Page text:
Chloe Carter, consultant and facilitator with the Performance Management Group at the VCU Wilder School, led a discussion focused on youth empowerment.
“Youth are an underrepresented voice in general,” Carter stated. “Blacks have additional challenges that don’t make them feel as empowered.”
Carter said that the Black Catholic population is significantly lower than the white or Hispanic Catholic population. Black Catholics are scattered across the diocese and the country, with very few majority-Black Catholic parishes and no concrete network to make them feel connected to other Black Catholics.
She gave the example of people not thinking that being Black and being Catholic is compatible.
“‘You’re Catholic? But you’re Black.’ When you get that enough, it’s discouraging,” said Carter. “They are the odd one out, feeling isolated.”
Younger Catholics may also feel like their thoughts or views won’t be heard or valued and are therefore hesitant to talk. It was discussed that adults have a responsibility to lift their children up and make them feel that they, and their opinions, matter.
“Before we empower our youth, we really need to understand what the gaps and challenges are,” said Carter. “Once we understand what they see as barriers, we can do a better job of helping them create space to share more and problem solve. We must first give them a voice.”
How to engage Black youth
Angie Cash is a mother and a religion teacher at All Saints Catholic School, Richmond. To help her children feel stronger in their faith, she made sure they had positive faithful role models, encouraged them to have likeminded friends, and kept them active in the Church. Today, her son is a member of the Knights of Columbus as well as a coach at Benedictine Preparatory School, Richmond. Her daughter is active in outreach programs at their church.
“Just as a mother nurtures her child with love,” Cash said, “it is equally important that our Black youth are witnessed to, nurtured and included in our Catholic Church life, so as to instill a clear understanding of the vocation Christ calls them to.”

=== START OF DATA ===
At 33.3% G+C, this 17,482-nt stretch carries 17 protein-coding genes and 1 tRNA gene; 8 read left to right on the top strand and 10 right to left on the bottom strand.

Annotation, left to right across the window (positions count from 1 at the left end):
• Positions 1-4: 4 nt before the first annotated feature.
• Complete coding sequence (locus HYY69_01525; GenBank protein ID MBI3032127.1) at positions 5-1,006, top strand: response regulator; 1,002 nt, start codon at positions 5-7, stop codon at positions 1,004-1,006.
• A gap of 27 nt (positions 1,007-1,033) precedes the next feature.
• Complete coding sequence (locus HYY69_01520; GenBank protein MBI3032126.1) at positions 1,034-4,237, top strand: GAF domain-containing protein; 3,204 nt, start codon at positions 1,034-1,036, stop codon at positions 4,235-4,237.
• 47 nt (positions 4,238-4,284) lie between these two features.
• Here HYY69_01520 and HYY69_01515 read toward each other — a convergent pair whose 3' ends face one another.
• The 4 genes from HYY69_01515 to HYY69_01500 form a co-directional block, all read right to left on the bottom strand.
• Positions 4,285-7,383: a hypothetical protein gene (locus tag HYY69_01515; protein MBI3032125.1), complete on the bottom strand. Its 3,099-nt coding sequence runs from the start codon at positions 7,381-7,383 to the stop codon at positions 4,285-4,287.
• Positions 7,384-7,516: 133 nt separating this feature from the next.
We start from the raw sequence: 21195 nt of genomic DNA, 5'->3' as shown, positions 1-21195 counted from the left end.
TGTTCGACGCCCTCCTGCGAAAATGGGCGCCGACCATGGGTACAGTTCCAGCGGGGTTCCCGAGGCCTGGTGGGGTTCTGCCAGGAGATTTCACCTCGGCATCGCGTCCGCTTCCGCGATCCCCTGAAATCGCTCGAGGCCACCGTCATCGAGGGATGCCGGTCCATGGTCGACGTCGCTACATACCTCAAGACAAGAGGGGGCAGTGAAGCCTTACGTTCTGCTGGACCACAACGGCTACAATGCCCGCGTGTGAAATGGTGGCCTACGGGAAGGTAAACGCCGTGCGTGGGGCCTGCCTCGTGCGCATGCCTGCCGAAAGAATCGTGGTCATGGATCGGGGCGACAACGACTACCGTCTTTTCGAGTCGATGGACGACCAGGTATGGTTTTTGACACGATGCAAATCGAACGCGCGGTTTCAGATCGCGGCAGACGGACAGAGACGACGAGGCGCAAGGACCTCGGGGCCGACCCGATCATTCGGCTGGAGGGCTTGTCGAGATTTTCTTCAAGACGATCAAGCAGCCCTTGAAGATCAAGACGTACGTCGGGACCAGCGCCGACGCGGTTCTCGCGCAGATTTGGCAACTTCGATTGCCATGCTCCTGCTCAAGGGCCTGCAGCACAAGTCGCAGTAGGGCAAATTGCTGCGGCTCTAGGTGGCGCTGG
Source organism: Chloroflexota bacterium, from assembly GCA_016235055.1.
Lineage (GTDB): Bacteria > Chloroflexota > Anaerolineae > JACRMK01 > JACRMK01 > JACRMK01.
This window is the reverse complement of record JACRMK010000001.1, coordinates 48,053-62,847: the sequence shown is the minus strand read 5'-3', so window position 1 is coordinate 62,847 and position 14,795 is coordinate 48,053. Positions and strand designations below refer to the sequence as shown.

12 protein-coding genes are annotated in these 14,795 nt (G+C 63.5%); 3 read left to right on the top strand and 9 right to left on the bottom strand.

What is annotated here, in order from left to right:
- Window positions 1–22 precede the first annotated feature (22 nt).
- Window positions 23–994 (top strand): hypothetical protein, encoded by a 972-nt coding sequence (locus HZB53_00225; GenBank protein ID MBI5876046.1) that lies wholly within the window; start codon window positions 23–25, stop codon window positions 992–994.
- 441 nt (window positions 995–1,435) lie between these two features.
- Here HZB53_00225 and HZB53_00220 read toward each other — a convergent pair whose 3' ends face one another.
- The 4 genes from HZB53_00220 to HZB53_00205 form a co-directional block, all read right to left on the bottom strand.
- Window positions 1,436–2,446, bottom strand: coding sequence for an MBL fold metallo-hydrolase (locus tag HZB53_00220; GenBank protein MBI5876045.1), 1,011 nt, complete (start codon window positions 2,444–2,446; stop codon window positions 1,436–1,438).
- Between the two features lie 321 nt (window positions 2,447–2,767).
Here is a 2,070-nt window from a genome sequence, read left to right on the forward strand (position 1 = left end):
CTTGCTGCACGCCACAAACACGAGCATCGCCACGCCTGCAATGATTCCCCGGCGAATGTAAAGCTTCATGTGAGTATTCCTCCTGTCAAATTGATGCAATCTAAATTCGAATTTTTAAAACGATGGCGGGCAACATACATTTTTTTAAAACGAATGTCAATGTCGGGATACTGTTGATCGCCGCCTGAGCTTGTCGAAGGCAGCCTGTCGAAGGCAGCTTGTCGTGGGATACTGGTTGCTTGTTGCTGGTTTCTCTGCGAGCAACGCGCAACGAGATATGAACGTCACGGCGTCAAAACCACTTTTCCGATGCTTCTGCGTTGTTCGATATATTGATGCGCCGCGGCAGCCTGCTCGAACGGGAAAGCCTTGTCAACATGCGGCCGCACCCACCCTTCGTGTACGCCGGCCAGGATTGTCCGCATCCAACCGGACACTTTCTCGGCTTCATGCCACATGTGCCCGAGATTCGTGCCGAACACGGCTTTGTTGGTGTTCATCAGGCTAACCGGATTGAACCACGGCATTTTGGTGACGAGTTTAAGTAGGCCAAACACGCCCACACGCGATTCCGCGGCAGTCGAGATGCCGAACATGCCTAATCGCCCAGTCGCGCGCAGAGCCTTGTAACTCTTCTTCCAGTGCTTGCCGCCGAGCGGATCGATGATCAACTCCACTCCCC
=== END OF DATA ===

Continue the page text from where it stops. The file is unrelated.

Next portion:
Carter said that Catholic Campus Ministry does not have a large presence at HBCUs (Historically Black Colleges and Universities), which can contribute to the lack of involvement from the young adult population.
An observation that was repeated throughout the session is that empowering youth should be a central issue in the Church because they are the Church’s future.
“Without them, there will be no Church,” said Carter, noting it was vital to open a dialogue between generations and foster strong relationships. “We not only now have to engage our youth, but we have to engage our adults to work with that youth.”
One idea shared during the session was a mentorship program between high school/ college students and elementary/middle school students. This program would provide role models to younger children and make them feel more confident in their faith.
“We as adults must give them the space to clearly communicate and share their ideas, thoughts, questions and curiosities, allow them to create the programs and initiatives they would like to see,” said Carter. “This is the only way to empower them and grow. We have to be the example of the relationships they will make in the Church and when they go out into the world.”